This month, the Department for Education (DFE) announced that a new Institute for Teaching will be set up in England ‘to provide teachers and school leaders with prestigious training and development throughout their career’. It ‘will become England’s flagship teacher training and development provider, showcasing exemplary development of the Government’s ambitious reforms.’

Education Secretary Gavin Williamson said that the new Institute will equip all teachers to deliver an education combining ‘high standards of pupil behaviour and discipline with a broad knowledge-based’ curriculum. He added that the Institute, whose work will begin in September 2022 will add ‘diversity and innovation to the existing teacher development market.’

I don’t imagine that this is a belated response to remarks made by HMCI Amanda Spielman in her 2017 (more…)

Early Career Framework: How can we make sure new teachers get the best possible support?

Blog Editor, IOE Digital6 November 2020

Mark Hardman.

New teachers need support and understanding as they find their feet in a new landscape. To provide this help, an Early Career Framework is being rolled out across parts of the country this autumn and nationally in 2021.

As it is introduced into schools, the framework has the potential to propel new teachers into a career in which they can grow and find job satisfaction for years to come. However, it needs to be introduced in such a way as to consider existing processes. Otherwise it risks making things worse in the short term.

Today marks the publication of our evaluation report on a pilot study looking at three different ways to support new teachers and their mentors. Here I want to discuss some of the potentials and pitfalls.

What is the Early Career Framework?

Stemming from the Department for Education’s Recruitment and Retention Strategy published in 2019, the hope is that the framework will make sure (more…)

Covid-19 and EdTech: a chance for HE to rethink quality of provision and equality of access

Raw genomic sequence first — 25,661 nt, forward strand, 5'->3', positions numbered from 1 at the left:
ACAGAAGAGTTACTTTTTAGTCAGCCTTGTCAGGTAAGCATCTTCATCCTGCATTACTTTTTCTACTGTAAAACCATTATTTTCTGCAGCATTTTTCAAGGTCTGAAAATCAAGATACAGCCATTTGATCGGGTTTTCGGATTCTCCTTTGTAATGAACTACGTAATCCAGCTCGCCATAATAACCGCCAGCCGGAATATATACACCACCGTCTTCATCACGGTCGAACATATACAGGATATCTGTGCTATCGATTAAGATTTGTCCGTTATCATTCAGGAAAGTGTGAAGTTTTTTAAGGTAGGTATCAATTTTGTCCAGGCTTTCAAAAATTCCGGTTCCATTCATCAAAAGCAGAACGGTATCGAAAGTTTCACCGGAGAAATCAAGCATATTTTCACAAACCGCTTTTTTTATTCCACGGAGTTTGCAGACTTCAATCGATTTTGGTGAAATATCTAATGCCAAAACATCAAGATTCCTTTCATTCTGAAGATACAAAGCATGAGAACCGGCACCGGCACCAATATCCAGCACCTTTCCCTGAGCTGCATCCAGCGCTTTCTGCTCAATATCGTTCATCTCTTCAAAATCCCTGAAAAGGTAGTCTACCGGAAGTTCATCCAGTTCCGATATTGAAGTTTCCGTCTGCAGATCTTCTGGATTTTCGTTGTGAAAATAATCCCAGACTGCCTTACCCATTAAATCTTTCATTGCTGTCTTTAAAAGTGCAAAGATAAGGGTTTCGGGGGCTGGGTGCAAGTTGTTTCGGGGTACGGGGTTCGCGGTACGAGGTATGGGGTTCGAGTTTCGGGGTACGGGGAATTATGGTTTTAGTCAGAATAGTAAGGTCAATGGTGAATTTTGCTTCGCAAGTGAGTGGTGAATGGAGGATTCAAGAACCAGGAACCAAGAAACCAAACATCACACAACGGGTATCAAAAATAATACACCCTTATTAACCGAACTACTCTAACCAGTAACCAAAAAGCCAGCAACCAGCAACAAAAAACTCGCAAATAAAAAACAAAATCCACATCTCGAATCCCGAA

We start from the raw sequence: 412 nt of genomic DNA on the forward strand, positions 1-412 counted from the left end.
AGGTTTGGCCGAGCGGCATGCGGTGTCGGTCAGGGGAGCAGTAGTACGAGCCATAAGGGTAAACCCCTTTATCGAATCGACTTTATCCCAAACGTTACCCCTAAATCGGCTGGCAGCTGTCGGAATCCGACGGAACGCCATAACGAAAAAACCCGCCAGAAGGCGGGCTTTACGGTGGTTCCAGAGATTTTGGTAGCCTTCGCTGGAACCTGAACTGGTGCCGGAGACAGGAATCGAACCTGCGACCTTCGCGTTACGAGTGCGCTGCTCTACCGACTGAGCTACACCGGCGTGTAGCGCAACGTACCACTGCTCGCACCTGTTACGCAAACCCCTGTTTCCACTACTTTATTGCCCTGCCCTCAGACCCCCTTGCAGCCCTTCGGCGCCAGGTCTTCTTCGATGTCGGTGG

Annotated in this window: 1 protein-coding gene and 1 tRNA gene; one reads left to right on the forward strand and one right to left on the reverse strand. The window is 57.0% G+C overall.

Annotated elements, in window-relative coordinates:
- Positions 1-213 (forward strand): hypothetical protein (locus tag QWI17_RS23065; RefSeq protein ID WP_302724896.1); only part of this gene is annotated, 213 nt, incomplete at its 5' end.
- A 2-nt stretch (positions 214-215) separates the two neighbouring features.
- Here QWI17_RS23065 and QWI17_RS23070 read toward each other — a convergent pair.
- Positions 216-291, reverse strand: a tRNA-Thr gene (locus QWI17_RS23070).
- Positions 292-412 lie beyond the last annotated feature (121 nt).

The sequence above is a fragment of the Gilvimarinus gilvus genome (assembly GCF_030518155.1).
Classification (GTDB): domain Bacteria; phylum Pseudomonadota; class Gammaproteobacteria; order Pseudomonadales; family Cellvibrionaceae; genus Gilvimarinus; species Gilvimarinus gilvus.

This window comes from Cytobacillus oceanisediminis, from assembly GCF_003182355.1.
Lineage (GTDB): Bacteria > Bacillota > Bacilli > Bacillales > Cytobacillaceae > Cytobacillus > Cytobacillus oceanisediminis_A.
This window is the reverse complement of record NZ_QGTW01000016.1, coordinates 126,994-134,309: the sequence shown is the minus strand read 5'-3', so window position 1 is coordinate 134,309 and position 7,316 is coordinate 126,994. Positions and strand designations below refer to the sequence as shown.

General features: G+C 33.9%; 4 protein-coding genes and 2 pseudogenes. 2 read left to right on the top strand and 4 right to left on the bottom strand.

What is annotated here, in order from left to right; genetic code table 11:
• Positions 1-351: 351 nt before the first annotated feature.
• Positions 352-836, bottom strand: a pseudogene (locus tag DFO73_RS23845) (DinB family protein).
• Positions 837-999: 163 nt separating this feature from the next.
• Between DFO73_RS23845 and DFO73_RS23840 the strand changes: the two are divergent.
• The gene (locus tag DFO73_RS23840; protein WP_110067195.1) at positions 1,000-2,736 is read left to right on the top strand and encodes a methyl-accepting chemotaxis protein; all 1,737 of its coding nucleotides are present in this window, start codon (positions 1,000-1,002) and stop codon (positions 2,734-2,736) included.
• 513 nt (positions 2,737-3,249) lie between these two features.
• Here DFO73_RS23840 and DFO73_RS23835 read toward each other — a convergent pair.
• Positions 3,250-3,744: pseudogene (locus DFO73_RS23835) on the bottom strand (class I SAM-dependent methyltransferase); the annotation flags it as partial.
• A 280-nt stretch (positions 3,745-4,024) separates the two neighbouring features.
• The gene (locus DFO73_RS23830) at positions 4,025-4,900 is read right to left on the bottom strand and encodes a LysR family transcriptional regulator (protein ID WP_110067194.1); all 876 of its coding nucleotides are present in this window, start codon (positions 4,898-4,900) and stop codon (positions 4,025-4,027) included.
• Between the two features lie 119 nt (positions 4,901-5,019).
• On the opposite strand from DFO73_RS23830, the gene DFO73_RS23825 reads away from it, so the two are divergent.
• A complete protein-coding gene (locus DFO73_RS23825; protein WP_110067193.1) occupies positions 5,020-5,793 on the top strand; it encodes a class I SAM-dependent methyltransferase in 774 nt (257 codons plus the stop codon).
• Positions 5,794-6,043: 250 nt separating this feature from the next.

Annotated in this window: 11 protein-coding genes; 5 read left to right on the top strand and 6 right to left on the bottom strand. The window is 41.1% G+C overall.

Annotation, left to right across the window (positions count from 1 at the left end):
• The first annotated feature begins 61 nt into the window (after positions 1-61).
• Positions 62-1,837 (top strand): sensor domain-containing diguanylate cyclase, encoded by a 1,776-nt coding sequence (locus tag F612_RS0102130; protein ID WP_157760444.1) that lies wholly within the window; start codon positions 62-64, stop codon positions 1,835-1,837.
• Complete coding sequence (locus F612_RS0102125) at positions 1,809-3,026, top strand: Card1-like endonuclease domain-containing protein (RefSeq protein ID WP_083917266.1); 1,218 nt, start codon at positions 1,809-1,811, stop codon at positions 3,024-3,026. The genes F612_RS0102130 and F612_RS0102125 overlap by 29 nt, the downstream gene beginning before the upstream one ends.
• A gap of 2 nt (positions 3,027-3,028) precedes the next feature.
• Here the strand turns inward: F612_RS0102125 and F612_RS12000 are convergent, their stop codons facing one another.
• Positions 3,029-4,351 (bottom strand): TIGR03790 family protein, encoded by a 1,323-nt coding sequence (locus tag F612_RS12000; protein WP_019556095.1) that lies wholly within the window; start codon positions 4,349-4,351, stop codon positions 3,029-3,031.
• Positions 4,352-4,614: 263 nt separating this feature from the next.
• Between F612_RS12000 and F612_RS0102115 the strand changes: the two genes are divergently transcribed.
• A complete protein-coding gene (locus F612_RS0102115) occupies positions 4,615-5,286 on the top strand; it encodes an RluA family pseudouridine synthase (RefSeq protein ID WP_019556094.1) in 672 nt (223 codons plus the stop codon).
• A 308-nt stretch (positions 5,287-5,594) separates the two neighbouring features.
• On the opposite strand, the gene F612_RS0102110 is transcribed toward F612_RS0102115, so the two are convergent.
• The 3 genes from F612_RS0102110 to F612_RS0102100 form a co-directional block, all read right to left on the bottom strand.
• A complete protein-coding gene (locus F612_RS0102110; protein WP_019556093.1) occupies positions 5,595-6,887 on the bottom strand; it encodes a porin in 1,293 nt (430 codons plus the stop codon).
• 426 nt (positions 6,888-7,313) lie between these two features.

Blog Editor, IOE Digital10 June 2020

Diana Laurillard.

COVID-19 has radically changed the way we do higher education in the space of a few months. The pandemic should surely change the way we plan the future of HE across the world, in terms of both quality of provision and equality of access.

Education acts as a force for good when the decision-makers are committed to the values of a socially just and progressive future for all. A simple expression of this is to be ‘committed to the UN Sustainable Development Goals’ – all 17 of them. They  are remarkably robust and appropriate for the world’s needs in the current crisis.

To name just three:

  • SDG3 is to ‘Ensure healthy lives and promote well-being for all at all ages’;
  • SDG11 says ‘Make cities and human settlements inclusive, safe, resilient and sustainable’;
  • SDG17 aims to ‘Strengthen the means of implementation and revitalize the global partnership for sustainable development’.

Had we carried these through more assiduously over the last five years HE in the UK would be better equipped (more…)

A more collaborative learning design is transforming Arabic MOOCs

Blog Editor, IOE Digital20 February 2020

Eileen Kennedy and Mustafa Habib.

In February 2019 UCL ran its first Arabic MOOCs (Massive Open Online Course) on the Edraak platform, which provides free online learning in Arabic. One year later, we are about to launch the second run of our flagship course for teachers, Transforming Education in Challenging Environments / Educators for Change.

Our aim for this MOOC was to scale up professional development for teachers working in challenging environments, particularly those affected by conflict and mass displacement.